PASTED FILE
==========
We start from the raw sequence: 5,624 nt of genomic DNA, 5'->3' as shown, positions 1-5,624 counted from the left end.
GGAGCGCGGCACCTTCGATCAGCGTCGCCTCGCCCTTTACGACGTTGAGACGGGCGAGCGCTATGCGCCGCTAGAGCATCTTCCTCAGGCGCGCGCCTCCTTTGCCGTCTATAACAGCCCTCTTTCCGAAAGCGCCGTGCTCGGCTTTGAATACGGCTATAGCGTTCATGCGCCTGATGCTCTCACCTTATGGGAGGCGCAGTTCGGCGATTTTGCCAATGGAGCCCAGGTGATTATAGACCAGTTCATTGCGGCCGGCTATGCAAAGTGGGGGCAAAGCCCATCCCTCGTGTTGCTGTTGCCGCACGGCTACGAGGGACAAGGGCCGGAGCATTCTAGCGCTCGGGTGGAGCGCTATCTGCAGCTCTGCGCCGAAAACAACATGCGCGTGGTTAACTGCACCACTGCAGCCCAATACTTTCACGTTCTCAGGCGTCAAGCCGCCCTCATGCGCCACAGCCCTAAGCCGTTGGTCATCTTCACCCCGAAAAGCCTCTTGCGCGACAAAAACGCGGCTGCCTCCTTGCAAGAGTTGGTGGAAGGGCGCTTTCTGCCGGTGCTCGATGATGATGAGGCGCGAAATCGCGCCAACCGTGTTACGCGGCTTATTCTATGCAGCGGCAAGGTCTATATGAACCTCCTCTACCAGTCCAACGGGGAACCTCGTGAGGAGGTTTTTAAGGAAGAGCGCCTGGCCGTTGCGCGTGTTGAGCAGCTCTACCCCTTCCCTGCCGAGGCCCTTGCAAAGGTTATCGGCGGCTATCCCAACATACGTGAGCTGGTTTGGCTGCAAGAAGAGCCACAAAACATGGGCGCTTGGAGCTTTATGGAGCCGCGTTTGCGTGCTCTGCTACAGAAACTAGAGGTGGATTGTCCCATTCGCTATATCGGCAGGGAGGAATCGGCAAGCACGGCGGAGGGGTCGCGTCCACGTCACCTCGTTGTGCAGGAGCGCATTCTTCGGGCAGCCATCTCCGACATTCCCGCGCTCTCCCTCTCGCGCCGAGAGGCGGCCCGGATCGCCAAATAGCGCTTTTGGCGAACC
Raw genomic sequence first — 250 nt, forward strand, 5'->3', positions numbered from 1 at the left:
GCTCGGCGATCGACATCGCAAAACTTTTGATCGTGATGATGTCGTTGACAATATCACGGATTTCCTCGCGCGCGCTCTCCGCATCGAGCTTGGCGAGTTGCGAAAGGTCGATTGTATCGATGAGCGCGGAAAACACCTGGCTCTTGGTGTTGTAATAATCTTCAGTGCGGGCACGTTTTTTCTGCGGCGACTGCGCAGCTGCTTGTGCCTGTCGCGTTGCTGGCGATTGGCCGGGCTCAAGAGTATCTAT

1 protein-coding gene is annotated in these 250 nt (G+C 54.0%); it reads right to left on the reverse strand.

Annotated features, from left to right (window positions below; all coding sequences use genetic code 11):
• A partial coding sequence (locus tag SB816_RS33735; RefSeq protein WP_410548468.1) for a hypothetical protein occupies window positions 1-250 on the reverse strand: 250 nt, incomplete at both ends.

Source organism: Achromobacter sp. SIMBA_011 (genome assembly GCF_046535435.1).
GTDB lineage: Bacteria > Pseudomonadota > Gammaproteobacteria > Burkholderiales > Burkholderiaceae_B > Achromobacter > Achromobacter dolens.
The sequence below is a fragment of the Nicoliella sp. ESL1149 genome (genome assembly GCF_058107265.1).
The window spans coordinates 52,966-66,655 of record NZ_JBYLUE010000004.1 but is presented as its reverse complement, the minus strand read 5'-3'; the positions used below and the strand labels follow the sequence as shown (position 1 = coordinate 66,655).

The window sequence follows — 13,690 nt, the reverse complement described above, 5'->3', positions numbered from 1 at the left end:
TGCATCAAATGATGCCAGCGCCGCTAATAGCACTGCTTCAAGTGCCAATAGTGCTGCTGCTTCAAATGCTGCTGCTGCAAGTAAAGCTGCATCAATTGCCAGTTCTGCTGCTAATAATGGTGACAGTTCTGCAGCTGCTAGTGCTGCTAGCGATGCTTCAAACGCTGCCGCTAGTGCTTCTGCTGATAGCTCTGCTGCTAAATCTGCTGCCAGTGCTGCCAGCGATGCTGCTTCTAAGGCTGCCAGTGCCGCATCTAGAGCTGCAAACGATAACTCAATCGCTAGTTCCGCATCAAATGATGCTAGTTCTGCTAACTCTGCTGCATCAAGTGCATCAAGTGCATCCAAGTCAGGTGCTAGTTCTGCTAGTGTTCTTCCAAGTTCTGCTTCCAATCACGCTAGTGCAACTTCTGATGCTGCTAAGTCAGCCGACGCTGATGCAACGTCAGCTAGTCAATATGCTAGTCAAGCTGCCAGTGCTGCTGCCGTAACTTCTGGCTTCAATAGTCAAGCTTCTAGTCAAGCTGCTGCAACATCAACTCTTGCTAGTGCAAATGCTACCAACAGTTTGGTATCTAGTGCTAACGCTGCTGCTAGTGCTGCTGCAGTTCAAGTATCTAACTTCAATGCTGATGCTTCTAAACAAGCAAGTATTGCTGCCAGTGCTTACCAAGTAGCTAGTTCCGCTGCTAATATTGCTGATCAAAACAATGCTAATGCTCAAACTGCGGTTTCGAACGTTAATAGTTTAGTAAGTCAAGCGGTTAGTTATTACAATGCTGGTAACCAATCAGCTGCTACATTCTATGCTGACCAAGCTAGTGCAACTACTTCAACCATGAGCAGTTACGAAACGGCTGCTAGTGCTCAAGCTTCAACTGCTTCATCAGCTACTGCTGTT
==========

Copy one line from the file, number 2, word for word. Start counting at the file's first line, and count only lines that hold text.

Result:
GGAGCGCGGCACCTTCGATCAGCGTCGCCTCGCCCTTTACGACGTTGAGACGGGCGAGCGCTATGCGCCGCTAGAGCATCTTCCTCAGGCGCGCGCCTCCTTTGCCGTCTATAACAGCCCTCTTTCCGAAAGCGCCGTGCTCGGCTTTGAATACGGCTATAGCGTTCATGCGCCTGATGCTCTCACCTTATGGGAGGCGCAGTTCGGCGATTTTGCCAATGGAGCCCAGGTGATTATAGACCAGTTCATTGCGGCCGGCTATGCAAAGTGGGGGCAAAGCCCATCCCTCGTGTTGCTGTTGCCGCACGGCTACGAGGGACAAGGGCCGGAGCATTCTAGCGCTCGGGTGGAGCGCTATCTGCAGCTCTGCGCCGAAAACAACATGCGCGTGGTTAACTGCACCACTGCAGCCCAATACTTTCACGTTCTCAGGCGTCAAGCCGCCCTCATGCGCCACAGCCCTAAGCCGTTGGTCATCTTCACCCCGAAAAGCCTCTTGCGCGACAAAAACGCGGCTGCCTCCTTGCAAGAGTTGGTGGAAGGGCGCTTTCTGCCGGTGCTCGATGATGATGAGGCGCGAAATCGCGCCAACCGTGTTACGCGGCTTATTCTATGCAGCGGCAAGGTCTATATGAACCTCCTCTACCAGTCCAACGGGGAACCTCGTGAGGAGGTTTTTAAGGAAGAGCGCCTGGCCGTTGCGCGTGTTGAGCAGCTCTACCCCTTCCCTGCCGAGGCCCTTGCAAAGGTTATCGGCGGCTATCCCAACATACGTGAGCTGGTTTGGCTGCAAGAAGAGCCACAAAACATGGGCGCTTGGAGCTTTATGGAGCCGCGTTTGCGTGCTCTGCTACAGAAACTAGAGGTGGATTGTCCCATTCGCTATATCGGCAGGGAGGAATCGGCAAGCACGGCGGAGGGGTCGCGTCCACGTCACCTCGTTGTGCAGGAGCGCATTCTTCGGGCAGCCATCTCCGACATTCCCGCGCTCTCCCTCTCGCGCCGAGAGGCGGCCCGGATCGCCAAATAGCGCTTTTGGCGAACC